JANESVILLE—Have you ever been told you could burn water?

When it comes to kitchen skills, do yours begin and end with how well you do dishes?

Do members of your family know it’s dinner time when the smoke alarms go off?

If you answered “yes” to any of these, fear not. Chef Ace Champion is here to help.

Take your first step toward “Cooking Like A. Champion” by attending a special food demonstration Thursday, Oct. 10, at the Armory in Janesville. There you will learn the Green Bay-area “celebrity chef’s” key ingredients for culinary success: be prepared, be adventurous and don’t be easily discouraged.

“If you have never cooked before, you can’t walk into the kitchen and whip up magic. A lot goes into it,” said the 42-year-old Champion. “You need to do recipe research and look for multiple recipes. Don’t just take the first one you find and go into the kitchen. God forbid you get a bad recipe, because the dish turns out bad, and you think it’s you.”

In his experience, that happens often.

Champion blames reality TV cooking shows for giving amateurs the sense that being a great cook is nearly impossible. He combats this by formulating methods that fuse complex flavors into easy-to-prepare dishes.

“Regardless of your skills, you can cook what I cook,” he said.

During his Janesville stop, Champion will teach attendees how to cook dishes such as chicken and sausage wild rice, jambalaya, Bananas Foster and brown sugar-glazed rum carrots. He will also share his philosophy on cooking and provide motivation for keeping things positive in the kitchen.

Champion’s October appearance also doubles as a fundraiser for Delivering Bags of Hope—a local program that provides families in need with two weeks’ worth of groceries during the winter holiday season. The chef said he can relate to those who need help, and he knows firsthand what it means to stretch provisions.

“We grew up with not a lot of money, and I had to learn at a young age to be creative in the kitchen with a slice of bread and a baked potato,” he said.

Raised in north Louisiana, Champion’s introduction to food prep came while peeling and slicing vegetables in his mother’s kitchen. When he turned 18, he moved on to a job at a local truck stop.

“One of the chefs there had to make my food, but he wanted me to do it,” Champion said. “I said, ‘I could never do that,’ and he had me sit and watch him for 30 minutes. I was amazed at how one person could cook for a restaurant full of people. I was more obsessed with the adrenaline rush than actually cooking.”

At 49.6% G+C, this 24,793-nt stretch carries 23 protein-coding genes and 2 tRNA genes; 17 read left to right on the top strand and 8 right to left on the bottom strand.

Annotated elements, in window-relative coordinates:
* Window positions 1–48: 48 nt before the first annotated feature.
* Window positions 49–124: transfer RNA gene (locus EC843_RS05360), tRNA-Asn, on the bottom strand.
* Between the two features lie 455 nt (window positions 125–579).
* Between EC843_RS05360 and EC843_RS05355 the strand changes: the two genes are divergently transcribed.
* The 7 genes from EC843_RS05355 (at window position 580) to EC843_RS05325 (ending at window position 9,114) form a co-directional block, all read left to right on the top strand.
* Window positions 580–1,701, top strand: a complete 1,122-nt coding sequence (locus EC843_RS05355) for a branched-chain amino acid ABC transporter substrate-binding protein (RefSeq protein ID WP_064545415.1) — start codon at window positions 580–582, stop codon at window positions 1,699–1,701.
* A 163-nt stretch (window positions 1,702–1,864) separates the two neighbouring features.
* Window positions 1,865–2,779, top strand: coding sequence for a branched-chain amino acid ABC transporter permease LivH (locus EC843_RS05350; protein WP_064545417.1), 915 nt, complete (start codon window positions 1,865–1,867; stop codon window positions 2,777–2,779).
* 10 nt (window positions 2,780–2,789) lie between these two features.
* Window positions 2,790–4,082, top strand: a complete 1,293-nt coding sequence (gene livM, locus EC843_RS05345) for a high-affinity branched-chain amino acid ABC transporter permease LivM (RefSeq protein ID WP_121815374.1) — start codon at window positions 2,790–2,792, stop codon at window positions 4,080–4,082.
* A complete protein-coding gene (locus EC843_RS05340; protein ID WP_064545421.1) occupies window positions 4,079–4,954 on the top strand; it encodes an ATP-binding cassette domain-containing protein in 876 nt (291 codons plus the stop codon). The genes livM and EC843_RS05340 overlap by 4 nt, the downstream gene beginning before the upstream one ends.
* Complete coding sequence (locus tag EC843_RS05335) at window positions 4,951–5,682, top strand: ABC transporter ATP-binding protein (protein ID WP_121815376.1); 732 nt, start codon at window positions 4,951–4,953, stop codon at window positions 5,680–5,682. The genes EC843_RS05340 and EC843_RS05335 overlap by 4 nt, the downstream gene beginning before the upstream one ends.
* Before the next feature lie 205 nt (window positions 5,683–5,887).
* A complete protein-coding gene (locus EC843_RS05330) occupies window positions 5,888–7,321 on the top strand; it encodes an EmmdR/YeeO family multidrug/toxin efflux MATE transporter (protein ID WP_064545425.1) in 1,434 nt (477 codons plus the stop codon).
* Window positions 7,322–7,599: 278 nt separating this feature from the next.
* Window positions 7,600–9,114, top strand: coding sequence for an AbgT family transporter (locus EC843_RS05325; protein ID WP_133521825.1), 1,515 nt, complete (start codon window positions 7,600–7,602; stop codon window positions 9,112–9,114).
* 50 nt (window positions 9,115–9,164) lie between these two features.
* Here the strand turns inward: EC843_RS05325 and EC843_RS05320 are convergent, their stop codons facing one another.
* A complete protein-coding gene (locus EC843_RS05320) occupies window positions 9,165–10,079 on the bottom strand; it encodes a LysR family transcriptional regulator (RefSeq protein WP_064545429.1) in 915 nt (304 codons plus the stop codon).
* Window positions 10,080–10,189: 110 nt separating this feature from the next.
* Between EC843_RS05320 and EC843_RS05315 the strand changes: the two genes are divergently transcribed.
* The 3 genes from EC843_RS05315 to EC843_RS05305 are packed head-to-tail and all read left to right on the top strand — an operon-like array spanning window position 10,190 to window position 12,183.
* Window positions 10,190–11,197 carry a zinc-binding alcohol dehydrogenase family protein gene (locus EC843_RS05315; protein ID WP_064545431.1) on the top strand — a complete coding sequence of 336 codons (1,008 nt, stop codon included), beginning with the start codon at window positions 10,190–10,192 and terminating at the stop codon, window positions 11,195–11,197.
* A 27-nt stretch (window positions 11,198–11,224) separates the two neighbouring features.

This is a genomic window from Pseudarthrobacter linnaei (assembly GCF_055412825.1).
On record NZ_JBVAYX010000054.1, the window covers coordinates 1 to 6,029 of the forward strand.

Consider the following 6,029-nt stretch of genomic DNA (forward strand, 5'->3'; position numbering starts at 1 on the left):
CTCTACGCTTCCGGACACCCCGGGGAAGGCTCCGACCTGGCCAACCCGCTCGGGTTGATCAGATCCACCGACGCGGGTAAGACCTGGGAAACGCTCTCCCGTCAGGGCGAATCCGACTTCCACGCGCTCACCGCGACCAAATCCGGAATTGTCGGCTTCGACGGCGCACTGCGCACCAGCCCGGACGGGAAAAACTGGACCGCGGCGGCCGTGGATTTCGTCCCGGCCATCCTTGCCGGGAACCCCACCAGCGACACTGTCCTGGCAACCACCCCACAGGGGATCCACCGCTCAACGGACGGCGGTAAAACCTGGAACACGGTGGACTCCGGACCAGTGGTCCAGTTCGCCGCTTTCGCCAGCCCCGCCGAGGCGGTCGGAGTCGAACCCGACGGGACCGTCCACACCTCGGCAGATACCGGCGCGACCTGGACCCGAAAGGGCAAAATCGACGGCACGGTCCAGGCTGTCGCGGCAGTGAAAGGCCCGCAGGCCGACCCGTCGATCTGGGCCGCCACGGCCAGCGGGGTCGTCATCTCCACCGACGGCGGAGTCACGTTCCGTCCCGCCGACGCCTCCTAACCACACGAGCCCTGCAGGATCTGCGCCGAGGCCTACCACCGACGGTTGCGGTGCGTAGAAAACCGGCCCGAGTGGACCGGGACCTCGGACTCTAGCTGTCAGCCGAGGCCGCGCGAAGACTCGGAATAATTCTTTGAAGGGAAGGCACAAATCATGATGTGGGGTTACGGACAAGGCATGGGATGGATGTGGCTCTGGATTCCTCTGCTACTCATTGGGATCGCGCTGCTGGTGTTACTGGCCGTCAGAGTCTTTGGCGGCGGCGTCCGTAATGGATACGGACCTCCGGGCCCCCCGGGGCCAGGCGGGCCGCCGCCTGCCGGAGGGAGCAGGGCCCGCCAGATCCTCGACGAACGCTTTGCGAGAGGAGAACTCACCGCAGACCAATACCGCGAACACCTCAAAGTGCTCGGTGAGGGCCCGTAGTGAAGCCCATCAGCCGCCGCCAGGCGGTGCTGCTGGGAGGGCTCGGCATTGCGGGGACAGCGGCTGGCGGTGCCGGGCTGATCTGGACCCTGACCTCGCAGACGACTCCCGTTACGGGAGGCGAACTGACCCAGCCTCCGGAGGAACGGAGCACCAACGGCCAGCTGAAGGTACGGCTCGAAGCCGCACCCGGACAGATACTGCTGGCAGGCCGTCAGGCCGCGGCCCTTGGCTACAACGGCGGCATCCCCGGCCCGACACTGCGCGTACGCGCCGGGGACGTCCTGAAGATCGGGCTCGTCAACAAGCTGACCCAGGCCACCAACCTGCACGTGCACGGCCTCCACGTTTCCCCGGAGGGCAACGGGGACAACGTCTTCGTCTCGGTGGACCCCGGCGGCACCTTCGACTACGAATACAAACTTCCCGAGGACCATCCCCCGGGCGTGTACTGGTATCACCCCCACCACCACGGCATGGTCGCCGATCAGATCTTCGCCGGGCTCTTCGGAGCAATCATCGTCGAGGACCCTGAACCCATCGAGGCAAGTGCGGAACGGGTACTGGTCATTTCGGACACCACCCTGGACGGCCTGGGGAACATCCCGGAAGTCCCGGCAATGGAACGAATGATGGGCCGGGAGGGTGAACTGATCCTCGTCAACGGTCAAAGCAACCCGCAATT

Champion began experimenting with original versions of regional recipes and, at the encouragement of some fellow Southerners, he headed toward Titletown in 2003.

“I always knew I wanted to cook, and being a good Creole chef in Louisiana is like being a good cheesemaker in Wisconsin. They’re a dime a dozen,” he said. “I had friends that migrated to Green Bay, and it hit me that it was the perfect time to make a change and bring Cajun/Creole up here. Nobody was doing New Orleans-style cooking, so I became quite the commodity.”

While continuing to work on his recipe resume, Champion developed master cutlery skills during eight years as a meat cutter for Copps Food Center in Green Bay. Although he was initially ridiculed by classmates for his goal of becoming a celebrity chef, he graduated with honors from Fox Valley Technical College’s accelerated culinary course in Appleton.

Today, the charismatic Champion travels the country to offer food presentations and prepare private meals. He appears on his own TV show, ”Cook Like A. Champion,” on stations nationwide (including WISC-TV in Madison at 5 p.m. Sunday) and internationally, and his demonstrations are available online at The Food Channel. Bookings are taken at his own site.

Despite his success, Champion remains humble. He takes pride in knowing he has created a legion of confident cooks from the ranks of culinary amateurs.

“Your mindset is the most important element in the kitchen,” he said. “A lot of students go in negative, and they decide their food is not going to taste good or that they’re going to burn it.

“I want to make a difference. I try to encourage people to have a ‘can-do’ attitude, and that’s what sparks their passion to create something beautiful.”

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